There have been many questions regarding this governments commitment to ‘green energy’ since the last cabinet reshuffle with the new energy minister having a reputation for being less than keen on renewables and investing in sustainable technologies. Are we still pursuing the goals we’ve set out or will things change direction somewhat? The UK population remains convinced that the sustainable, green, renewable…call it what you like, is here to stay and a reasonable proportion are happy to invest in it either on a domestic or commercial basis. Perhaps the uptake may be slower than hoped and having taken the odd beating here and there [especially with Feed In Tariff cuts] – but it is not going to be stopped. continue
With 2011 proving to be a particularly turbulent year for worldwide energy prices, heads are now turning to what to expect in 2012.
With civil unrest in the Middle East unlikely to ease, mixed with increased export capabilities, wholesale prices are expected to fluctuate heavily. European leaders look likely to impose an oil embargo on Iran, with Tehran warning of rising tensions and likely retaliation.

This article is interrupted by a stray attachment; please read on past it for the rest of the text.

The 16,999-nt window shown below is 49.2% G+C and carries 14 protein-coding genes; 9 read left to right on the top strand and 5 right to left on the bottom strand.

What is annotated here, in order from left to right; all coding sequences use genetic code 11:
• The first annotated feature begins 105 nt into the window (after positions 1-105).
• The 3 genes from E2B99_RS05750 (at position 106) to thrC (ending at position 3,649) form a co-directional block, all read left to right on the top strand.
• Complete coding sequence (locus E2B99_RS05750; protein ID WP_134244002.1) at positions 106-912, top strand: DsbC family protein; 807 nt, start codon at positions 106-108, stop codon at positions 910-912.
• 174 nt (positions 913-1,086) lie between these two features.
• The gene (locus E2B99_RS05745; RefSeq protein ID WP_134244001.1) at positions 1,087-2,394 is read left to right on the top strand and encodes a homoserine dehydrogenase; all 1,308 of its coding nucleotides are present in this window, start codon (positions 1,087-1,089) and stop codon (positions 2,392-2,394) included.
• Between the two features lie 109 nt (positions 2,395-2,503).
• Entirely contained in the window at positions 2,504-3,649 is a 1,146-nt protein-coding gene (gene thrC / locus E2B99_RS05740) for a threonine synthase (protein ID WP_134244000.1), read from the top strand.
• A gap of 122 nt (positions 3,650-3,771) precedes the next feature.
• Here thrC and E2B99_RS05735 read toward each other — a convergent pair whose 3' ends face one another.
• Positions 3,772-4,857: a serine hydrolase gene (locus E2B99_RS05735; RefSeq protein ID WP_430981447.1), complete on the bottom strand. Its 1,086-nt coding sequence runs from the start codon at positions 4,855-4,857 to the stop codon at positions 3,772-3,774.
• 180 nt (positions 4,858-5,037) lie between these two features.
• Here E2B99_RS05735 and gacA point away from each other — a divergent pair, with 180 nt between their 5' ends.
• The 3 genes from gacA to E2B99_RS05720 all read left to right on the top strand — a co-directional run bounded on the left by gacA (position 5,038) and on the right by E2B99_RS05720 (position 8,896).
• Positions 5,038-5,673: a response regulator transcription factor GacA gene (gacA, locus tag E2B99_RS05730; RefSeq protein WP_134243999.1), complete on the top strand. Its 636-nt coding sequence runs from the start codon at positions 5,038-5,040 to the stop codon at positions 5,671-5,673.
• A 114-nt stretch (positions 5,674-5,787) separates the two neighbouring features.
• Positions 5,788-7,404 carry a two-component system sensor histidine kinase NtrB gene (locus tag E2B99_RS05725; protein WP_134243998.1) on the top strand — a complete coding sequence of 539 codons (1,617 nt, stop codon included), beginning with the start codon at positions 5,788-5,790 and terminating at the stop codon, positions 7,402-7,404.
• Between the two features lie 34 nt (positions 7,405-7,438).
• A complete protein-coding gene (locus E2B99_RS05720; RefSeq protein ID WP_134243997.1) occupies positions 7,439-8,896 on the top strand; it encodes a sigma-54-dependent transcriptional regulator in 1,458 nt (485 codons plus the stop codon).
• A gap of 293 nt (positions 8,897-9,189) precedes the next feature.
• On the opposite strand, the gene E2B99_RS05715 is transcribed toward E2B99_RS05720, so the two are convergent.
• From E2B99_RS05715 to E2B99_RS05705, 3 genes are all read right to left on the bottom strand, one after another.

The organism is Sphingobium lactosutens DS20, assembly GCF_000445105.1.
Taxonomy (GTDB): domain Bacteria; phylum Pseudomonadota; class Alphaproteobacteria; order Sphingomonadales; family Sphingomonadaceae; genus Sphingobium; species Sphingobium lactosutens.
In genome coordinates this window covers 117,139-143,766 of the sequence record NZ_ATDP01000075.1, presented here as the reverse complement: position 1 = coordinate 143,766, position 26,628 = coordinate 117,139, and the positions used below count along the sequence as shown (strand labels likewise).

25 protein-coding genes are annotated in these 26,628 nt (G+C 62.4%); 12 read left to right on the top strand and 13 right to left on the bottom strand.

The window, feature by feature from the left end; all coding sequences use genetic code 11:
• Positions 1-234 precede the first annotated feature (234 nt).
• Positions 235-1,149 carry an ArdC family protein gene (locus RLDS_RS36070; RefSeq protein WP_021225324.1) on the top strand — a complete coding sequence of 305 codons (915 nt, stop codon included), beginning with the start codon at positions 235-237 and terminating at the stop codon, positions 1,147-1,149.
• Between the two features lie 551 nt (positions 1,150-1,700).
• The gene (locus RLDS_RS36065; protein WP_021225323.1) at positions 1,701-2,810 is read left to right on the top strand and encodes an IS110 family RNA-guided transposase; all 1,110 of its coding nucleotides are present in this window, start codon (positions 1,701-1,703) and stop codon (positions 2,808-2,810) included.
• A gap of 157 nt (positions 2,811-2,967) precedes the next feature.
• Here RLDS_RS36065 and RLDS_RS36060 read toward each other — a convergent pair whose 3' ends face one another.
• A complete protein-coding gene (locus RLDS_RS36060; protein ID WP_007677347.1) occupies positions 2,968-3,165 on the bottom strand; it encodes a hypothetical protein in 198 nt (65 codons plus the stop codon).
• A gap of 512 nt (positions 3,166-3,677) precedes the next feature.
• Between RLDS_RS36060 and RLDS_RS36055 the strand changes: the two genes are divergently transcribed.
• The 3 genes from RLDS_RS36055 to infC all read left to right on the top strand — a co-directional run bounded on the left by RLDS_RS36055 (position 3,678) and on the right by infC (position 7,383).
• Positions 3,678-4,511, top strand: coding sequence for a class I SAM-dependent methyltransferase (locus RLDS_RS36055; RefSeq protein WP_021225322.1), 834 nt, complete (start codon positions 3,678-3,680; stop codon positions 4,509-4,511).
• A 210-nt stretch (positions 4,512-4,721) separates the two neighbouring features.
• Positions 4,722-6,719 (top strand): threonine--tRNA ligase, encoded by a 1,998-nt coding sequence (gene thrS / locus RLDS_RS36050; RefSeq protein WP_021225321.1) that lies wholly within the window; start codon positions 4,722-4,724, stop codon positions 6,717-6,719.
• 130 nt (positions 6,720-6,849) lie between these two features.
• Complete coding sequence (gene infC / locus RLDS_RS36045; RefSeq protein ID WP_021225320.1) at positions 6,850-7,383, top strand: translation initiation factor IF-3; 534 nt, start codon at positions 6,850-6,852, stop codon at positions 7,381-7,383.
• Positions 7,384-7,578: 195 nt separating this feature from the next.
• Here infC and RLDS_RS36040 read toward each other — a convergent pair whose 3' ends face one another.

Npower’s continued inability to contribute to the coffers of parent RWE looks likely to move them up the cost saving and asset disposal list.
As RWE struggle to come to grips with the phase-out of nuclear energy in 2022, net debt of over £24 billion, a less than anticipated return on a recent share sale, loss-making long-term gas deals and its failure to setup a joint venture with Gazprom for the takeover of all European generation including the UK, it doesn’t bode well.
It has taken 25 years of de-regulation for realisation that the Energy Market is in a mess. Whilst some of us brokers and consultants have been a small but insistent voice over the years, trying to persuade Suppliers not to deal with unprofessional TPIs (Third Party Intermediaries), finally Ofgem could have power and legislation to make this happen by the accreditation of energy brokers and TPIs